Hassan closes with deadly speed

After Herb Elliott had destroyed Ron Delany and the rest of the field to smash the world mile record in Dublin in 1958, a priest asked Delany how would you beat the great Australian.

“I don’t know, father,” replied Delany. “Maybe tie his legs together.”

Sifan Hassan was in that sort of form in the Kahlifa International Stadium on day two of the world championships when she destroyed Hellen Obiri and the rest of her opponents over the final laps to win the gold medal in the 10,000 metres.

DOHA, QATAR – SEPTEMBER 28: Sifan Hassan of the Netherlands celebrates winning gold in the Women’s 10,000 Metres final during day two of 17th IAAF World Athletics Championships Doha 2019 at Khalifa International Stadium on September 28, 2019 in Doha, Qatar. (Photo by Alexander Hassenstein/Getty Images for IAAF)

Hassan had just closed with a 61-second final lap and a sub-2:40 final kilometre. She hadn’t initiated that move – Letesenbet Gidey had injected the race-deciding change of pace when she took the lead soon after four laps to go – but she completed it with deadly speed.

Think about that for a moment: a 2:39.43 final kilometre after 9000 metres of running on a hot and humid night (regardless of the marvellous quality of the stadium air conditioning, it is still hot and humid in Doha right now). That’s 64 seconds per lap pace. When Ron Clarke and Kip Keino were fighting over the men’s 5000 metres world record some 50 years ago like two dogs over a bone, that  tough was the sort of 13:20-pace they were running.

When Clarke ran his fabulous 27:39 world record 10,000 metres in Oslo in 1965, he was operating at 2:45 per kilometre. Albeit she did so off a much slower first 5000, first 9000 metres, this was sensational running from Hassan.

As noted, she owed a debt of gratitude to Gidey who ran consecutive 65-second circuits on laps 22 and 23. Gidey’s move dislodged Obiri and her Kenyan teammates Agnes Tirop and Rosemary Wanjiru just as they might have been deciding to launch their own race closure plan.

This race was previewed as a match-up between Hassan and Obiri, neither of whom, despite their obvious brilliance, was experienced at the longer track distance. Obiri had run two 10,000s, Hassan just one, and all three of that aggregate had been run this year. Gidey had no more experience, her debut came in winning the Ethiopian trial, conducted in the Netherlands, in July.

Nonetheless, it was Gidey who played the role of the seasoned tough determined not to let these two ‘newbies’ take over. She put it down to both of them and looked, for a few moments, as if she might cling to Hassan’s heels in the final lap. Fittingly, she took the silver medal ahead of Tirop, Wanjiru and a fast-sinking Obiri.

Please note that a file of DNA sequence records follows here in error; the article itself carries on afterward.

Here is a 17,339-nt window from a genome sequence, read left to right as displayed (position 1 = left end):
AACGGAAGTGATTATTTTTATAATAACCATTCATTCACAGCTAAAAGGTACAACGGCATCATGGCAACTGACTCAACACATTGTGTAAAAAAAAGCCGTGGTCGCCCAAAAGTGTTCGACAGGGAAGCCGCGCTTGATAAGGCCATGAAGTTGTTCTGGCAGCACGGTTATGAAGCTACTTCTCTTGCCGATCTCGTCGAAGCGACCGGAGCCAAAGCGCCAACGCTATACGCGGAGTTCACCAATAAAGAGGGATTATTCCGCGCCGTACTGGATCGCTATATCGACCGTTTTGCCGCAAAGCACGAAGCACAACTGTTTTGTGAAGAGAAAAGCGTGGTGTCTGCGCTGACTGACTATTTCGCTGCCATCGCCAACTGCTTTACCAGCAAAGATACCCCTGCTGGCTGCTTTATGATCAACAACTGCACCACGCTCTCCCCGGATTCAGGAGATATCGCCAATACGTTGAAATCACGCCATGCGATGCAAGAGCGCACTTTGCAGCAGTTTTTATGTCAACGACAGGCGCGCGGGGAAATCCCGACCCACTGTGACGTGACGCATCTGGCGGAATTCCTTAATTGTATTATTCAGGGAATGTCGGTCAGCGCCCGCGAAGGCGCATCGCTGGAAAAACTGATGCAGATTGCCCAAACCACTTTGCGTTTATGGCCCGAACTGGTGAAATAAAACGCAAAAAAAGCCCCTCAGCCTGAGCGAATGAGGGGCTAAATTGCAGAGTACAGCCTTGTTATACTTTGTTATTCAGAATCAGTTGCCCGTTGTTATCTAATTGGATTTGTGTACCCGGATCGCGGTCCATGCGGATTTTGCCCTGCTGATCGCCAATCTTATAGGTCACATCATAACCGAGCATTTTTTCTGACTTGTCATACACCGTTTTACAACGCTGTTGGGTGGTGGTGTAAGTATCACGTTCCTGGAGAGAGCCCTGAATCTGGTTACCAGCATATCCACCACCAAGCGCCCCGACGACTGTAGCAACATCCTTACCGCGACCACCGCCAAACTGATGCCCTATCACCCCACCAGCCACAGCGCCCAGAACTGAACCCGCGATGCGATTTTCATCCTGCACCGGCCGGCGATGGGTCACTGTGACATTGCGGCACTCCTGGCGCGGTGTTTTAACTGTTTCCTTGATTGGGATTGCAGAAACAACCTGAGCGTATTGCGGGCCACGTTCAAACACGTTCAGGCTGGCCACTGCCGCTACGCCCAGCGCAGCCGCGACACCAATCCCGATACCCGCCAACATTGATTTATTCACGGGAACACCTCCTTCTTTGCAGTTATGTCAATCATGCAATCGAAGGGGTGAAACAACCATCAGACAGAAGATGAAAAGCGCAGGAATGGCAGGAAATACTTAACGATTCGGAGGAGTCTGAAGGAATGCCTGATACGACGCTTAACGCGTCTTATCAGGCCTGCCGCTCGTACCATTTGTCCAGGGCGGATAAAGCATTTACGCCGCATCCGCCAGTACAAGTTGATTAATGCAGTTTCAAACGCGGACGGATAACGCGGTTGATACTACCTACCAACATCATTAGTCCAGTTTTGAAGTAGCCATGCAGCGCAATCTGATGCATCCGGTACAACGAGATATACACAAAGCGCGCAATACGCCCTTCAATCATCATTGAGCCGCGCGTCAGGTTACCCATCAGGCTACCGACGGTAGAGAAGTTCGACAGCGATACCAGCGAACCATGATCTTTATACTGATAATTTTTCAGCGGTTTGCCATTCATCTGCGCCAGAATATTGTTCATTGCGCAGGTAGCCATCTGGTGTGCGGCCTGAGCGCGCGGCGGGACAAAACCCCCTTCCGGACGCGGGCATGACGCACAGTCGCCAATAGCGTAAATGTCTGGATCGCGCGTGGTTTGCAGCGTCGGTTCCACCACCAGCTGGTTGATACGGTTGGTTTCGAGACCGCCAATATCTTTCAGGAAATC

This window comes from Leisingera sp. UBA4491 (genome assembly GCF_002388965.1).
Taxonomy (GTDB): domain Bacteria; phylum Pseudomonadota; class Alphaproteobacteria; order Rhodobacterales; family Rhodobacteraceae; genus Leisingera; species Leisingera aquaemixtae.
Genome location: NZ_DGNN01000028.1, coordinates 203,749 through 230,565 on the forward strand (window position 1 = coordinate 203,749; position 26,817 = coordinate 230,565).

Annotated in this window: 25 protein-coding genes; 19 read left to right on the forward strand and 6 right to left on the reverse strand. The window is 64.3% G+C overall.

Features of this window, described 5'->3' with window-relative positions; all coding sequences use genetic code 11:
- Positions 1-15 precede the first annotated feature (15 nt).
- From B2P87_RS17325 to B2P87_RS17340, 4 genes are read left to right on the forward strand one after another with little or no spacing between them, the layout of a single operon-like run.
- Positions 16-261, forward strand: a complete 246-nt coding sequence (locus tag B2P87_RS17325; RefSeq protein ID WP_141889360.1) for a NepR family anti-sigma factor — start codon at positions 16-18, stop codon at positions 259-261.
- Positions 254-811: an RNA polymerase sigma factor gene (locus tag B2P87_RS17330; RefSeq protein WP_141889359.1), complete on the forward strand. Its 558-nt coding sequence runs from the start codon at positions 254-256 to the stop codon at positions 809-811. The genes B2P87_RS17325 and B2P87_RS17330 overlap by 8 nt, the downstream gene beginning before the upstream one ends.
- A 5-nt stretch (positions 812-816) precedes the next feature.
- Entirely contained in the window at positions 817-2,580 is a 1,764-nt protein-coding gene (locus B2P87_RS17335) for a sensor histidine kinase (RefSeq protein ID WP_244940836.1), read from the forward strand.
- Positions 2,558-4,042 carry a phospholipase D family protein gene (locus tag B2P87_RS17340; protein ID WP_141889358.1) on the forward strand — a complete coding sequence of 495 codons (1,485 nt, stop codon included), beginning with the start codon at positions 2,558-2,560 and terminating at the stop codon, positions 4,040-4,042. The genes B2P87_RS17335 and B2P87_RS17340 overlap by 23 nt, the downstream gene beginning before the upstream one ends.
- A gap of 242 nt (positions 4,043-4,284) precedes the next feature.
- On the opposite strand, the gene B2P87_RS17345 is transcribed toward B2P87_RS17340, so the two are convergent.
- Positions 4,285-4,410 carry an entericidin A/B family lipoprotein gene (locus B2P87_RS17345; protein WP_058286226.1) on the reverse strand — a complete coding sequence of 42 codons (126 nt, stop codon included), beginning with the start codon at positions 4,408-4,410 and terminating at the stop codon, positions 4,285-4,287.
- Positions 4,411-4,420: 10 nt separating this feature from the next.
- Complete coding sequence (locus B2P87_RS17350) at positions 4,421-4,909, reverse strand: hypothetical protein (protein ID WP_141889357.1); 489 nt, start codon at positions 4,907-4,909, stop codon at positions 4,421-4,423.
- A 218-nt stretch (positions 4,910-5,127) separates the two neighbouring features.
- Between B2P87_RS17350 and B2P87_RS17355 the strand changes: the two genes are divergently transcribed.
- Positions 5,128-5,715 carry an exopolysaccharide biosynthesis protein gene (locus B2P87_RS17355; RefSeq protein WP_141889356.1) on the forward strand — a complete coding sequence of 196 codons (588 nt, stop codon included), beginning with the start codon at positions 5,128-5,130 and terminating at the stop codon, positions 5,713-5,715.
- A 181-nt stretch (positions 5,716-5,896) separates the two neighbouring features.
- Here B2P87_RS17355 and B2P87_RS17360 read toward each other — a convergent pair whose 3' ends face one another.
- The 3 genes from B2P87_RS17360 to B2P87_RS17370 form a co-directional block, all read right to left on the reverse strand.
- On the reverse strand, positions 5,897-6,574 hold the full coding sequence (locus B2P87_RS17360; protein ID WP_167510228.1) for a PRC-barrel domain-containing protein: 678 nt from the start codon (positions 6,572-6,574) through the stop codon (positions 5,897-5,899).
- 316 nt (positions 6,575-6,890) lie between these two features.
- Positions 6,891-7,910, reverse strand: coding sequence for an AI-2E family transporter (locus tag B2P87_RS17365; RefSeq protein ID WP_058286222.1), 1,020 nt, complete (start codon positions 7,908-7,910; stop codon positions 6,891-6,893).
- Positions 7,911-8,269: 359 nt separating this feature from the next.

The first 5000 went by in 15:32.70, the second in 14:44.92. Hassan’s winning time was 30:17.62 to Gidey’s 30:21.23 and 30:25.20 for Tirop.

There were plenty of good runs all the way down, including by Australian duo Ellie Pashley and Sinead Diver in thirteenth and fourteenth places respectively. Both ran substantial PBs: Pashley’s 31:18.89 took her to fourth on the all-time list behind Benita Willis, Lisa Ondieki and Eloise Wellings, Diver’s 31:25.49 took her to fifth. Pashley got the qualifying standard for Tokyo 2020, Diver missed by just 0.49.

The race quickly developed into a duel between the Ethiopian and Kenyan trios with Ethiopian born Hassan holding off the pace a little in the manner of Mo Farah. After three muddling kilometres, the Kenyans upped the tempo with a 3:01.9 fourth 1000 metres. At that point, Obiri, seeing Hassan making up ground, surged to the front to prevent her from doing it easy.

By half-way, however, Hassan was on Obiri’s heels and the race was only ever heading one way from that point onwards. Hassan ignored the surges, sometimes dropping 10-15 metres back, and closed the gap once the tempo dropped. Gidey’s more took her by surprise as much as the others, but once she had regained the lost ground, the result looked, and proved to be, inevitable.

The favourite, Christian Coleman, took out the 100 metres from Justin Gatlin and Andre De Grasse, running an impressive 9.76 seconds. It was hard to see him losing after the semis, where his 9.88 was the only sub-10 clocking.

Gatlin (9.89) and De Grasse (9.90) pretty well got down to that level in the final, but Coleman had another metre up his sleeve.

There was something of a boilover in the long jump, too, where Jamaica’s Tajay Gayle added 37 centimetres to his PB coming in to win the gold with a leap of 8.69 ahead of Jeff Henderson, 8.39, and the favourite, Juan Miguel Echevarria, 8.34.

Echevarria had won the Diamond League final with 8.65 and looked the likely winner after he did 8.40 in qualifying, need just one jump to go through to the final. At 21, he was competing in his first senior world championship final, though the same applied to Gayle, who was fourth in last year’s Commonwealth Games.

A better day for Australia, too, with Matt Denny going through to the final of the men’s discus and the performances of Pashley and Diver.

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